Conservation Perspective: Connectivity and Coexistence Key to Orangutan Survival on Croplands

An orangutan using a fire hose bridge over a small river in Malaysia. Creating connectivity between agricultural lands and remaining forest patches is vital to preserving genetic resilience in species such as orangutans. Photo by Yosuke Otani and courtesy of Mongabay

by Linda Lombardi for Mongabay

Critically Endangered orangutans live in a part of the world where pristine forest is rapidly disappearing under human cultivation. From 1973–2010, Borneo lost 39 percent of its forests, and estimates are that another 37 percent of orangutan-suitable habitat will be converted to agricultural use there through 2025. Similarly, 60 percent of habitat suitable for Sumatran orangutans was lost between 1985 and 2007. If current trends continue, both species will have decreased in numbers by over 80 percent by 2025 — with habitat loss still being one of the greatest drivers of that decline.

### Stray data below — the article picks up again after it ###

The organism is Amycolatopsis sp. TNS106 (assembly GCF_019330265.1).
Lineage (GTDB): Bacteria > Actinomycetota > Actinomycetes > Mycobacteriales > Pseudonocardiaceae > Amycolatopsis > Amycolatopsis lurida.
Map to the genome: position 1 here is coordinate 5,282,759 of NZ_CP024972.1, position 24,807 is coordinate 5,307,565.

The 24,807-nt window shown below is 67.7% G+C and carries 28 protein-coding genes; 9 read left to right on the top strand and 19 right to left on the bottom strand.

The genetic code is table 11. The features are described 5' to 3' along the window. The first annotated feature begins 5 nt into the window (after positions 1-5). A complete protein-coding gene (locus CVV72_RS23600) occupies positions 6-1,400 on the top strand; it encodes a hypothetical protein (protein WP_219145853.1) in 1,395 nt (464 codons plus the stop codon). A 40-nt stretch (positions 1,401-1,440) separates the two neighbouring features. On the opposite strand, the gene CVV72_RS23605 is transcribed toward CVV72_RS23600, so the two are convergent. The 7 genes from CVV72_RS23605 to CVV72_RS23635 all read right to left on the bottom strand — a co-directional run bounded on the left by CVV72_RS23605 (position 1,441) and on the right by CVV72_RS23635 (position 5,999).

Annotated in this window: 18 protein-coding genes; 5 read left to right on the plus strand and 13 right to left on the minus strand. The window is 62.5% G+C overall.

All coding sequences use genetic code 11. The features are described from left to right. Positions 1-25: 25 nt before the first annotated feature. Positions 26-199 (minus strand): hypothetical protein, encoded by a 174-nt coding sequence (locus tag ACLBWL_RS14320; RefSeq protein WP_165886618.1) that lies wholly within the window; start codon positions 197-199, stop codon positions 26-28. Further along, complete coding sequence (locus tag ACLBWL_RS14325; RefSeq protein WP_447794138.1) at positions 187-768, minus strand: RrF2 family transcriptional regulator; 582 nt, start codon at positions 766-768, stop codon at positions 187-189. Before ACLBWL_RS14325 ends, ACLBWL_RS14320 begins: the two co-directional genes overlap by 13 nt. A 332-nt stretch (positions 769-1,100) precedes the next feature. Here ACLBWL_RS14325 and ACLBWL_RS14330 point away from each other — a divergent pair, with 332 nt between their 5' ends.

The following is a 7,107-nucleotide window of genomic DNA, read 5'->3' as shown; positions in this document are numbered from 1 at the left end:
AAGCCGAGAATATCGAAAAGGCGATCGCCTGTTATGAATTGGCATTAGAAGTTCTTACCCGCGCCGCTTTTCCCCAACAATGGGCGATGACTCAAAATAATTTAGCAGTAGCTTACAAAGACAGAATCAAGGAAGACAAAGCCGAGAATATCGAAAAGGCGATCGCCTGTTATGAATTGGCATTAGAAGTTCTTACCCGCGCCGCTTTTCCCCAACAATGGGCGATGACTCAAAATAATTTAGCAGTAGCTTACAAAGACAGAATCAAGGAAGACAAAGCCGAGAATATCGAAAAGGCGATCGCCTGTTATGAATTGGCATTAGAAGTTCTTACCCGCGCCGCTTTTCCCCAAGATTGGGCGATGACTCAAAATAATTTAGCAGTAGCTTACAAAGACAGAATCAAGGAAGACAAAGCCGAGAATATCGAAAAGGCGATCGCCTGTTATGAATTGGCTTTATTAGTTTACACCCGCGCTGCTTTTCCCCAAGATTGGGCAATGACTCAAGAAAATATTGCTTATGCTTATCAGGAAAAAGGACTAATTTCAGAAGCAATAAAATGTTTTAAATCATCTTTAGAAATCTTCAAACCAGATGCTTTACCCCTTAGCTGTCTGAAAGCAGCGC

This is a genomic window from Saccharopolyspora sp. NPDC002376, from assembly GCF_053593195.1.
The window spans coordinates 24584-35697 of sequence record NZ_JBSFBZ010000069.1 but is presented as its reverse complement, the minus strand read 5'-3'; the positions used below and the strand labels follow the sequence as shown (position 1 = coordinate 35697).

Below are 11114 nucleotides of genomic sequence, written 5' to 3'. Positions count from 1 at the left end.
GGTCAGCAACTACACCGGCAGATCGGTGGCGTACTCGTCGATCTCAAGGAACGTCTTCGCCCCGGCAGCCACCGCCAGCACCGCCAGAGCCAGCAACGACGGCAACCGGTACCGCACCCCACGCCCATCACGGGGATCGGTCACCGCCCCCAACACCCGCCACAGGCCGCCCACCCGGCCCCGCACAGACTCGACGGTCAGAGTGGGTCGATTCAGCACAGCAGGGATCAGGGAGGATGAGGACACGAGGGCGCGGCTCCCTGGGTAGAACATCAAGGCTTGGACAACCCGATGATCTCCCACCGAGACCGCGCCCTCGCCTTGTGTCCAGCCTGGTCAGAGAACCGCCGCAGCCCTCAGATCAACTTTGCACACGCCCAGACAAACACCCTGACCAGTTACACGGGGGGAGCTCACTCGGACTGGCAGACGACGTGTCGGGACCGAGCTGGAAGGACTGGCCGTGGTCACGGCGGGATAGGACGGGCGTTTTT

So it is vital, if these great apes are to survive for decades to come, to understand how we can help them coexist alongside and among us today, especially within the agricultural landscape.

It was previously assumed that forest-dwelling orangutans wouldn’t be able to adapt to living in human-altered croplands. But more recently, researchers have conducted studies that have come to somewhat more encouraging conclusions.

This excerpt from an article appeared in and is courtesy of Mongabay and can be read in its entirety here.

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